OBJECTIVE: Type 1 diabetes arises from the actions of multiple genetic and environmental risk factors. Considerable success at identifying common genetic variants that contribute to type 1 diabetes risk has come from genetic association (primarily case-control) studies. However, such studies have limited power to detect genes containing multiple rare variants that contribute significantly to disease risk. RESEARCH DESIGN AND METHODS: The Type 1 Diabetes Genetics Consortium (T1DGC) has assembled a collection of 2,496 multiplex type 1 diabetic families from nine geographical regions containing 2,658 affected sib-pairs (ASPs). We describe the results of a genome-wide scan for linkage to type 1 diabetes in the T1DGC family collection. RESULTS: Significant evidence of linkage to type 1 diabetes was confirmed at the HLA region on chromosome 6p21.3 (logarithm of odds [LOD] = 213.2). There was further evidence of linkage to type 1 diabetes on 6q that could not be accounted for by the major linkage signal at the HLA class II loci on chromosome 6p21. Suggestive evidence of linkage (LOD > or =2.2) was observed near CTLA4 on chromosome 2q32.3 (LOD = 3.28) and near INS (LOD = 3.16) on chromosome 11p15.5. Some evidence for linkage was also detected at two regions on chromosome 19 (LOD = 2.84 and 2.54). CONCLUSIONS: Five non-HLA chromosome regions showed some evidence of linkage to type 1 diabetes. A number of previously proposed type 1 diabetes susceptibility loci, based on smaller ASP numbers, showed limited or no evidence of linkage to disease. Low-frequency susceptibility variants or clusters of loci with common alleles could contribute to the linkage signals observed.
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    Induction of delayed-type hypersensitivity to azobenzenearsonate by a monoclonal anti-idiotype antibody.
    Thomas, WR ; Morahan, G ; Walker, ID ; Miller, JF (Rockefeller University Press, 1981-03-01)
    Azobenzenearsonate (ABA)-specific sensitivity was induced in A/J mice by injecting a monoclonal anti-idiotype reagent, 14A, directed against a determinant present on a minor subpopulation of immunoglobulin molecules within the anti-ABA antibodies of A/J mice. Sensitivity was transferrable by purified T cells and this was abrogated by treating the cells with 14A, rabbit anti-mouse immunoglobulin and complement, not by treatment with only the last two reagents. The transfer was restricted by the K-end of the major histocompatibility complex.
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    A human type 1 diabetes susceptibility locus maps to chromosome 21q22.3.
    Concannon, P ; Onengut-Gumuscu, S ; Todd, JA ; Smyth, DJ ; Pociot, F ; Bergholdt, R ; Akolkar, B ; Erlich, HA ; Hilner, JE ; Julier, C ; Morahan, G ; Nerup, J ; Nierras, CR ; Chen, W-M ; Rich, SS ; Type 1 Diabetes Genetics Consortium, (American Diabetes Association, 2008-10)
    OBJECTIVE: The Type 1 Diabetes Genetics Consortium (T1DGC) has assembled and genotyped a large collection of multiplex families for the purpose of mapping genomic regions linked to type 1 diabetes. In the current study, we tested for evidence of loci associated with type 1 diabetes utilizing genome-wide linkage scan data and family-based association methods. RESEARCH DESIGN AND METHODS: A total of 2,496 multiplex families with type 1 diabetes were genotyped with a panel of 6,090 single nucleotide polymorphisms (SNPs). Evidence of association to disease was evaluated by the pedigree disequilibrium test. Significant results were followed up by genotyping and analyses in two independent sets of samples: 2,214 parent-affected child trio families and a panel of 7,721 case and 9,679 control subjects. RESULTS- Three of the SNPs most strongly associated with type 1 diabetes localized to previously identified type 1 diabetes risk loci: INS, IFIH1, and KIAA0350. A fourth strongly associated SNP, rs876498 (P = 1.0 x 10(-4)), occurred in the sixth intron of the UBASH3A locus at chromosome 21q22.3. Support for this disease association was obtained in two additional independent sample sets: families with type 1 diabetes (odds ratio [OR] 1.06 [95% CI 1.00-1.11]; P = 0.023) and case and control subjects (1.14 [1.09-1.19]; P = 7.5 x 10(-8)). CONCLUSIONS: The T1DGC 6K SNP scan and follow-up studies reported here confirm previously reported type 1 diabetes associations at INS, IFIH1, and KIAA0350 and identify an additional disease association on chromosome 21q22.3 in the UBASH3A locus (OR 1.10 [95% CI 1.07-1.13]; P = 4.4 x 10(-12)). This gene and its flanking regions are now validated targets for further resequencing, genotyping, and functional studies in type 1 diabetes.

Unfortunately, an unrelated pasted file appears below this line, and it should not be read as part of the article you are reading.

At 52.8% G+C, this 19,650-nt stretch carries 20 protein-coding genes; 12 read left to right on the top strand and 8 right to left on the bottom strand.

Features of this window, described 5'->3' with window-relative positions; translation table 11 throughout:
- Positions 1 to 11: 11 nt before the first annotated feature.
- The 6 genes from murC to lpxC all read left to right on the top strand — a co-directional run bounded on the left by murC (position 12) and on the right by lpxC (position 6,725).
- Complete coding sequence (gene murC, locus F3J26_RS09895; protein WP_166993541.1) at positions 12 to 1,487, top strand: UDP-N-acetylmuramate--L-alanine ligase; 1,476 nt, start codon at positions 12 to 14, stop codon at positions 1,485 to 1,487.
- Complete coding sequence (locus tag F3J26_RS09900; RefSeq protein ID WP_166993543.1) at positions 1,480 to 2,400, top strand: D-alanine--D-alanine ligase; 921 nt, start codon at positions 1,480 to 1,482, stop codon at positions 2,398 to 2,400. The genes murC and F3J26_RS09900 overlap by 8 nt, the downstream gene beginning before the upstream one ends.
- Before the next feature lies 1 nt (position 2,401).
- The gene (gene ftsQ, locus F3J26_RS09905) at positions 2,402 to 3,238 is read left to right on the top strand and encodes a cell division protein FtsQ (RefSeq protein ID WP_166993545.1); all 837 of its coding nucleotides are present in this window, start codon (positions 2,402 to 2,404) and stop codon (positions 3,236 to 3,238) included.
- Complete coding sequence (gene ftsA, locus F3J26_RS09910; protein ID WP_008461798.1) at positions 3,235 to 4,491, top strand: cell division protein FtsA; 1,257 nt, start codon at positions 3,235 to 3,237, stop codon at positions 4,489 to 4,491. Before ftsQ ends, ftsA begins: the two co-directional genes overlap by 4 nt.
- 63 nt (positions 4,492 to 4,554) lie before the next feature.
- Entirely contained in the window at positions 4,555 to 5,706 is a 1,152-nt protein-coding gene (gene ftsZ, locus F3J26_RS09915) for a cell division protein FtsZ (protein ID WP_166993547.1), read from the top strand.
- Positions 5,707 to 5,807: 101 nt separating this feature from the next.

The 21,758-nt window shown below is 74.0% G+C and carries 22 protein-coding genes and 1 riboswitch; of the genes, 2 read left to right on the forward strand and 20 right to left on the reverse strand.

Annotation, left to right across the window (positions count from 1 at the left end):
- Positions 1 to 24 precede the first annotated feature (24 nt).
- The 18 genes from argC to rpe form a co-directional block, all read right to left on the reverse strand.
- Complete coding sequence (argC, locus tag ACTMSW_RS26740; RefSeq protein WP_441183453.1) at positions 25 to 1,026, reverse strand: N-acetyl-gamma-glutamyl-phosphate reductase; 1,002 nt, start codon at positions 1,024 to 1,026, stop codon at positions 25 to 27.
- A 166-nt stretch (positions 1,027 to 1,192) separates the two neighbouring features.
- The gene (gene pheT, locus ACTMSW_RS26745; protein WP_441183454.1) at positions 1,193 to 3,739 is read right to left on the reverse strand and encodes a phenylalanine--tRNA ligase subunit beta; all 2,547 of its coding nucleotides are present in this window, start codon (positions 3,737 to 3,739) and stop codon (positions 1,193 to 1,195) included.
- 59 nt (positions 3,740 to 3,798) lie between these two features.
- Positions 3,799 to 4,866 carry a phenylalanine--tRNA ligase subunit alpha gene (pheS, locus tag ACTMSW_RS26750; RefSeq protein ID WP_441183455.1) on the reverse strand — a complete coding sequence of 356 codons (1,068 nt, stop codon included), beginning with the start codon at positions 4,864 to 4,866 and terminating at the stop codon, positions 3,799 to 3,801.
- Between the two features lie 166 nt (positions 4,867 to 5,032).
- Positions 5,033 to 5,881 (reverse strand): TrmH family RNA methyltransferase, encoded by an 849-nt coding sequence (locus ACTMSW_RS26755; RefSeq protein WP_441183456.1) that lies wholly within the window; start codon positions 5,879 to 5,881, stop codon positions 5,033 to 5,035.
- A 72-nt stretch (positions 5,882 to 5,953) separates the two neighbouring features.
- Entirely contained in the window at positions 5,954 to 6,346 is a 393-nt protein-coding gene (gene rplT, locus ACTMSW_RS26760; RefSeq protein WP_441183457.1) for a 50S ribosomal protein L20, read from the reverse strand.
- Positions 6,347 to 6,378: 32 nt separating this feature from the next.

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    Identification of a T1D susceptibility gene.
    Morahan, G (Hindawi Limited, 2001-05-01)
    It is not known what causes type 1 diabetes (T1D) which affects over 1 million people in the U.S. alone. Each year, 30,000 young people in the U.S. develop this disease and depend on insulin injections thereafter. Because of the huge cost to the individual, the family, and to society in increased health care costs, it is important to find what makes these people susceptible. The disease process itself is clear: the individual's immune system, the T lymphocytes in particular, attack and destroy the body's insulin-producing cells. But how and why this autoimmune process starts or proceeds unregulated is still not known.
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    Rescue of skeletal muscle alpha-actin-null mice by cardiac (fetal) alpha-actin.
    Nowak, KJ ; Ravenscroft, G ; Jackaman, C ; Filipovska, A ; Davies, SM ; Lim, EM ; Squire, SE ; Potter, AC ; Baker, E ; Clément, S ; Sewry, CA ; Fabian, V ; Crawford, K ; Lessard, JL ; Griffiths, LM ; Papadimitriou, JM ; Shen, Y ; Morahan, G ; Bakker, AJ ; Davies, KE ; Laing, NG (Rockefeller University Press, 2009-06-01)
    Skeletal muscle alpha-actin (ACTA1) is the major actin in postnatal skeletal muscle. Mutations of ACTA1 cause mostly fatal congenital myopathies. Cardiac alpha-actin (ACTC) is the major striated actin in adult heart and fetal skeletal muscle. It is unknown why ACTC and ACTA1 expression switch during development. We investigated whether ACTC can replace ACTA1 in postnatal skeletal muscle. Two ACTC transgenic mouse lines were crossed with Acta1 knockout mice (which all die by 9 d after birth). Offspring resulting from the cross with the high expressing line survive to old age, and their skeletal muscles show no gross pathological features. The mice are not impaired on grip strength, rotarod, or locomotor activity. These findings indicate that ACTC is sufficiently similar to ACTA1 to produce adequate function in postnatal skeletal muscle. This raises the prospect that ACTC reactivation might provide a therapy for ACTA1 diseases. In addition, the mouse model will allow analysis of the precise functional differences between ACTA1 and ACTC.